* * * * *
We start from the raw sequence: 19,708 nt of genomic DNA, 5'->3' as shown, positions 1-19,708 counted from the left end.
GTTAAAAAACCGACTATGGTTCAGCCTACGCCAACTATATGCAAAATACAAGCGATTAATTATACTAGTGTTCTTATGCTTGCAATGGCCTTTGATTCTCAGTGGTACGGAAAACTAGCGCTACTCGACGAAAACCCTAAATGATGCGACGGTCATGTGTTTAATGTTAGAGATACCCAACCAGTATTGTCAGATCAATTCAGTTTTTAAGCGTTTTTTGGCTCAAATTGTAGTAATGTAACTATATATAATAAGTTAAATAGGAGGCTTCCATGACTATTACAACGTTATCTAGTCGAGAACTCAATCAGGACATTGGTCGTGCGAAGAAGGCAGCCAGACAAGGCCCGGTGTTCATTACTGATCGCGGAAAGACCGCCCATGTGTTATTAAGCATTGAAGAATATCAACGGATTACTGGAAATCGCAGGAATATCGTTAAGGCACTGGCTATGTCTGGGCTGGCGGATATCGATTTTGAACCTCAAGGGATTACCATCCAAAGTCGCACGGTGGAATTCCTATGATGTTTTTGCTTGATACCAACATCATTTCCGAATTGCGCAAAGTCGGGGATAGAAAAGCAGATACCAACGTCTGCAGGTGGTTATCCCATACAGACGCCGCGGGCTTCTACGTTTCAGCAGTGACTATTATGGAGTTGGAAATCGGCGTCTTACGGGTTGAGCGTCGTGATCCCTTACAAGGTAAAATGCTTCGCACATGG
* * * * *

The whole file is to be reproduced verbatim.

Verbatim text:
We start from the raw sequence: 19,708 nt of genomic DNA, 5'->3' as shown, positions 1-19,708 counted from the left end.
GTTAAAAAACCGACTATGGTTCAGCCTACGCCAACTATATGCAAAATACAAGCGATTAATTATACTAGTGTTCTTATGCTTGCAATGGCCTTTGATTCTCAGTGGTACGGAAAACTAGCGCTACTCGACGAAAACCCTAAATGATGCGACGGTCATGTGTTTAATGTTAGAGATACCCAACCAGTATTGTCAGATCAATTCAGTTTTTAAGCGTTTTTTGGCTCAAATTGTAGTAATGTAACTATATATAATAAGTTAAATAGGAGGCTTCCATGACTATTACAACGTTATCTAGTCGAGAACTCAATCAGGACATTGGTCGTGCGAAGAAGGCAGCCAGACAAGGCCCGGTGTTCATTACTGATCGCGGAAAGACCGCCCATGTGTTATTAAGCATTGAAGAATATCAACGGATTACTGGAAATCGCAGGAATATCGTTAAGGCACTGGCTATGTCTGGGCTGGCGGATATCGATTTTGAACCTCAAGGGATTACCATCCAAAGTCGCACGGTGGAATTCCTATGATGTTTTTGCTTGATACCAACATCATTTCCGAATTGCGCAAAGTCGGGGATAGAAAAGCAGATACCAACGTCTGCAGGTGGTTATCCCATACAGACGCCGCGGGCTTCTACGTTTCAGCAGTGACTATTATGGAGTTGGAAATCGGCGTCTTACGGGTTGAGCGTCGTGATCCCTTACAAGGTAAAATGCTTCGCACATGG